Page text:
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Welcome to the Gurteen Knowledge Log for 2017-2018. See the side panel for other years.

In this blog I write about items of interest that I have found on the web, experiences or insights that I think you will find useful mainly but not strictly limited to the area of Knowledge Management and Organizational Learning.

Like the rest of my site - it an eclectic mix.

If you like the blog you may wish to subscribe to my newsletter where I collate my best blog posts from the month plus other material and distribute it my email monthly.

Or you may subscribe to the RSS feed for this blog here: RSS feed for Gurteen Knowledge Log

Monday 29 January 2018

10:15 GMTPermanent link to #You You'll be surprised at the strongest predictor of how long you will live - Comments

I will be 70 years old later this year and would love to make it to 100. I thought that mainly meant some good genes, eating well, exercising and a huge dose of luck.

Yes of course, those things matter. But I was amazed to see the top two predictors of a long life in this TED talk by psychologist Susan Pinker:
  1. frequent face-to-face interactions
  2. close personal relationships

So I may be in with a chance!

It's also another good reason for us all to talk more face-to-face, build strong relationships and community.

You can find the full talk here on TED.



09:51 GMTPermanent link to #If everyone is thinking alike, then somebody isn If everyone is thinking alike, then somebody isn't thinking. - Comments

I love quotations and you can find a huge selection on my website. You can also subscribe to receive one at random each a week or day if you wish.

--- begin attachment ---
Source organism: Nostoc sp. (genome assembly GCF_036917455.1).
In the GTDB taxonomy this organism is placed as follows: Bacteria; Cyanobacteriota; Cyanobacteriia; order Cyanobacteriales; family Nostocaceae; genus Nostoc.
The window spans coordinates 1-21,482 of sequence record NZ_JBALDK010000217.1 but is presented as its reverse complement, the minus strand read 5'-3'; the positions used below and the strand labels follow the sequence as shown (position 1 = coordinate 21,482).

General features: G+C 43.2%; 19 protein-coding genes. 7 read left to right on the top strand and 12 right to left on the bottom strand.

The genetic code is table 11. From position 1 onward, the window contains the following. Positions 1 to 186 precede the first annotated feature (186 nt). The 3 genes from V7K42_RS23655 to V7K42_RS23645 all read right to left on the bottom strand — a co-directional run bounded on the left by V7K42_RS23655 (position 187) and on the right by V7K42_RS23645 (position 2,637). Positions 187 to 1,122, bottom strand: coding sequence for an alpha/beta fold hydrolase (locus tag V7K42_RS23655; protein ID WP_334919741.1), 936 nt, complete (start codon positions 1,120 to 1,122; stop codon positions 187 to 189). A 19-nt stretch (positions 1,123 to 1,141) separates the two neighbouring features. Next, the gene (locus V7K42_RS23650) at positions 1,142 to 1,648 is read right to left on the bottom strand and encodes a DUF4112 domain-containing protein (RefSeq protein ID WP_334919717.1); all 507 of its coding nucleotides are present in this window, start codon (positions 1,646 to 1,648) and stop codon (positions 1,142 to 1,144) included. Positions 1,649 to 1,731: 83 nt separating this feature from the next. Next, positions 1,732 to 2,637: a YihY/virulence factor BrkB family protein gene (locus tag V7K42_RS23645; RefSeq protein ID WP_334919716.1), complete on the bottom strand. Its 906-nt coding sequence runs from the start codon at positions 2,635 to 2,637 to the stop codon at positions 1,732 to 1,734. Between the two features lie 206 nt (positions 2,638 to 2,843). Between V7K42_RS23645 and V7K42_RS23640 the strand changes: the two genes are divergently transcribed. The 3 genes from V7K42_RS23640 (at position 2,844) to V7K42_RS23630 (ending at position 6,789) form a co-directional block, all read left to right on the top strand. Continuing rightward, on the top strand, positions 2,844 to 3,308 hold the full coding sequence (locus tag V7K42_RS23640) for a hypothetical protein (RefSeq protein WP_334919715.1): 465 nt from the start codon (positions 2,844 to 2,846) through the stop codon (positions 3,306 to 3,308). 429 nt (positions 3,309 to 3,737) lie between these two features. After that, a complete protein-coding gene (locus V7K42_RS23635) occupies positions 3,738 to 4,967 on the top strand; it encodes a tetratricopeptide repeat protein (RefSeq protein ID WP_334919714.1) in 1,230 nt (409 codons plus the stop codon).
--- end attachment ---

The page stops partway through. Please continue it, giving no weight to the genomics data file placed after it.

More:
Many of them have a connection in some way. Here are two of my favourites, separated by over 400 years.

There is no conversation more boring than the one where everybody agrees.


If everyone is thinking alike, then somebody isn't thinking.


There is psychological phenomenon called groupthink that makes "thinking alike" more likely in a group discussion.

09:44 GMTPermanent link to #I am sorry I don I am sorry I don't know enough to have an opinion on that - Comments

I have long thought that in our modern day culture it is almost illegal not to have an opinion on an issue regardless of whether we know anything about it or not.

Confident ignorant people argue with equally confident ignorant people. We all do it.

In the UK for example, how much does any one of us really know about the impact of a complex issue such Brexit - but we all have strongly held opinions.

I've long been meaning to write about this but Omid Safi has beaten me to it in this article The Wisdom of Saying “I Don't Know”

09:30 GMTPermanent link to #We need more dialogue and a little less debate# We need more dialogue and a little less debate - Comments